Tax time in a pandemic

17 April 2020

While there is a lack of new financial related legislation this year, the COVID-19 pandemic means financial advisers will need to take a different approach with their clients’ regular tax strategies.

With two months away from the new financial year, advisers and clients need to make sure they are giving themselves enough time to take appropriate action.

BT head of financial literacy and advocacy, Bryan Ashenden, said this year people were more focused on what had happened to their investments, what their income looked like, and whether they had a job or not, as market volatility had caused investments to plummet. 

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However, Ashenden said while tax had disappeared for a lot of people and was back of mind, people could not forget everything they normally looked at just because the environment was different. Advisers, he said, had the opportunity to make contact with clients and make sure they are doing everything sensible and not overreacting.

The virus has turned the world on its head and working from home has become the new norm for many industries. This is the only change since last financial year and advisers will need to include running costs deductions when speaking to clients who are now working from home.

While the Australian Taxation Office (ATO) simplified the deduction methodology for running costs for those working from home due to the pandemic, Ashenden warned that it was easy to make mistakes. 


Ashenden warned that running costs could be simply be calculated by the fact that people worked 40 hours, for example, over 10 weeks and that equalled 400 hours. However, this did not include leave or long weekends.

Authorised representative of the Doctors Financial Services, Julie Berry, told Money Management that employees needed to keep a log for work- related expenses to make sure claims would be valid. 

“Perhaps there are some work-related expenses that can be claimed, particularly at this time when people are working from home. This creates some opportunity for claiming home office expenses for example, but these need to be valid claims and be able to be substantiated,” Berry said.

“Make sure your clients keep records where possible so they can demonstrate that these claims are factual.

“There are of course the usual work-related expense claims and again it is important to be able to substantiate these. Where possible, keeping records such as receipts and logbooks is the best way to record these expenses during the year.”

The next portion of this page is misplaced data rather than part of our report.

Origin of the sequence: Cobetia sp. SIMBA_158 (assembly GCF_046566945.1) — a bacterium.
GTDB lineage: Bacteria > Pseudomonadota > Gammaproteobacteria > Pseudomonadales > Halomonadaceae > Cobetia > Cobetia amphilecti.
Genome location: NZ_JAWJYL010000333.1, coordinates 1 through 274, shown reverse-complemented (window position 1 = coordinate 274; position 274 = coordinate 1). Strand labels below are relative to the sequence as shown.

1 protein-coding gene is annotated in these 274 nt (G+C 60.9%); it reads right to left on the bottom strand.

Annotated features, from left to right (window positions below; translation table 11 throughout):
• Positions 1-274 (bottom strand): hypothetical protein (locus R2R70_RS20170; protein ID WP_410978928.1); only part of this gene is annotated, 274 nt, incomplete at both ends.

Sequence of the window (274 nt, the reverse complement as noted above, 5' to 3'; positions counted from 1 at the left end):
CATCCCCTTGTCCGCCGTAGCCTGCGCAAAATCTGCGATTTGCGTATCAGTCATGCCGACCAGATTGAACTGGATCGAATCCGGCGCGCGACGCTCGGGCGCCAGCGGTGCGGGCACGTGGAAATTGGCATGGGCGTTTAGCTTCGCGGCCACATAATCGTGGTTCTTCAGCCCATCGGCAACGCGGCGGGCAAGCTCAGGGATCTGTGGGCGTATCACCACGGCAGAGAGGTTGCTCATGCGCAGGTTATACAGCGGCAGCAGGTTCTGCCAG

She noted there might be deductions that clients could claim for financial advice and these too would require evidence.


The other deductions, Berry said, needed be examined were additional concessional superannuation contributions.

“These contributions are tax deductible, but can only be made up to a maximum of $25,000 in each financial year and this includes any employer contributions they receive. Unused concessional caps from previous years can increase this limit, where the total superannuation balance is less than $500,000 on 30 June, 2019,” she said.

“You can also consider a spouse contribution which would entitle your client to an 18% tax offset on superannuation contributions up to $3,000 made on behalf of a non-working or low income earning partner. Your partner must earn less than $40,000 per annum to be eligible.”

Berry noted there was also an opportunity to make after-tax contributions (non-concessional) to super as well to give clients access to the co-contribution of up to $500.

“You can maximise these non-concessional contributions using the bring forward rules where available. This enables clients to contribute more to superannuation where their funds can work towards their retirement in a tax effective environment,” she said.

HLB Mann Judd partner, tax consulting, Peter Bembrick said despite current volatility, super was a long-term investment and was still an important tax-effective investment vehicle. This was especially important if clients had the means to build their super in the current environment. 

“People should be trying to maximise their super depending on their age and their financial situation such as what investments they have and if they are paying off mortgages,” he said.

“If those in their late 40s into 50s have their mortgage under control, getting their super built up is important thing to do. The current situation doesn’t really change that.